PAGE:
The end of adjusted COVID-19 right to work checks – what do employers need to do from 1 October 2022?
We provide clarity to employers on the changes to right to work checks introduced from 1 October 2022.
In March 2020, the COVID-19 modified right to work check scheme was introduced in response to the Coronavirus pandemic to enable employers to carry out right to work checks over a video call rather than in person.
However, on 30 September 2022, the modified scheme ended and employers must now revert to carrying out manual right to work checks in person. This change presents a significant challenge for some businesses, such as those operating with a fully remote workforce.
What changed on 1 October 2022?
The important change is that for manual right to work checks, the employer will need to see the original, physical right to work documents. From 1 October 2022, it is not acceptable to check a copy or scan of the right to work document(s).
How do I carry out a right to work check from 1 October 2022?
From 1 October 2022, to conduct a valid right to work check, employers have the following options:
Carry out a manual document-based check
Carry out an online check (mandatory for a biometric residence permit, biometric residence card or frontier worker permit)
Engage the services of an IDSP (only available for valid British and Irish passports and Irish passport cards)
From 6 April 2022, employers can enter into a commercial relationship with an IDSP (Certified Digital Identity Service Provider) to carry out right to work checks on new recruits who have a valid British or Irish passport. Our article Digital right to work checks for British and Irish citizens provides further details.
The process for using an IDSP is:
Is it compulsory to engage an IDSP?
An employer can still carry out manual check for individuals with current British or Irish passports. However, the employer will need to have sight of the original, physical documents relied upon and can no longer check a copy or scan of the document over a video call.
If an employer engages an IDSP, does this mean they don't have to check any original right to work documents?
Answer is: No
Not all documents are eligible for checking via an IDSP. For example, an IDSP cannot check an expired British or Irish passport or a UK birth certificate. Also, an individual can refuse to share their passport details with an IDSP. In these cases, a manual right to work check will be required.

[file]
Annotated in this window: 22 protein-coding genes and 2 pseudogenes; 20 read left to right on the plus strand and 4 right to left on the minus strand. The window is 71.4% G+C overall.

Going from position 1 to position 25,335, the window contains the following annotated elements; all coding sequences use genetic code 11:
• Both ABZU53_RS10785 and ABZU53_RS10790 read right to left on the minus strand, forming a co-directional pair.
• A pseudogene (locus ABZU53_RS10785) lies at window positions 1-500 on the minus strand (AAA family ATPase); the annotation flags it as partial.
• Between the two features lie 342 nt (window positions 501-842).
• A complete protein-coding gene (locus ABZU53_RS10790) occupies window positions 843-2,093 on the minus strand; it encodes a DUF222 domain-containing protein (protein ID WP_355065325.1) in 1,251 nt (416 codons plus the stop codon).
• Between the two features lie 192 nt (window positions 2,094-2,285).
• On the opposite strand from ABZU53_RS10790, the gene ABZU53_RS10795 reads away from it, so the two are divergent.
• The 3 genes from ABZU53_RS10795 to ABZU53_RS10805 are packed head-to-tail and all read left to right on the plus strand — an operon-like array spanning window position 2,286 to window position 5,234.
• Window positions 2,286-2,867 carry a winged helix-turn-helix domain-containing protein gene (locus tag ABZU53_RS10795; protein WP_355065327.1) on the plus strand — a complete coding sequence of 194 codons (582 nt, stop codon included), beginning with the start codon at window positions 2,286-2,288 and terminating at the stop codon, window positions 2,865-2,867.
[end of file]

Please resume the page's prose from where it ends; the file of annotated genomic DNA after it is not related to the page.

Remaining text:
Can an employer still check a new recruit's appearance over a video call?
Answer is: Yes
- For a manual right to work, an employer can still check the visual appearance of a new recruit presenting for work using a live video call. The difference from 1 October 2022 is that the employer must have sight of the original, physical right to work documents and not a copy.
- For an online check, an employer can still check a new recruit’s appearance over a video call. The employer does not need to see physical documents as the right to work information is provided in real time directly from the Home Office systems.
- Where an employer uses an IDSP, it is permissible to check a new recruit’s appearance over a video call. The employer does not need to see the physical British or Irish passport because the IDSP has already certified the authenticity of the document.
If an IDSP has carried out a right to work check, can the employer just permit the new recruit to start work?
Answer is: No
An IDSP will verify the authenticity of a British or Irish passport so that the employer does not need to see the original documents. However, the employer will still need to check that the appearance of the person presenting for work is consistent with the details and the image (photograph and date of birth) on the IDSP’s report.
For further information or to speak to our team of immigration lawyers please get in touch with us.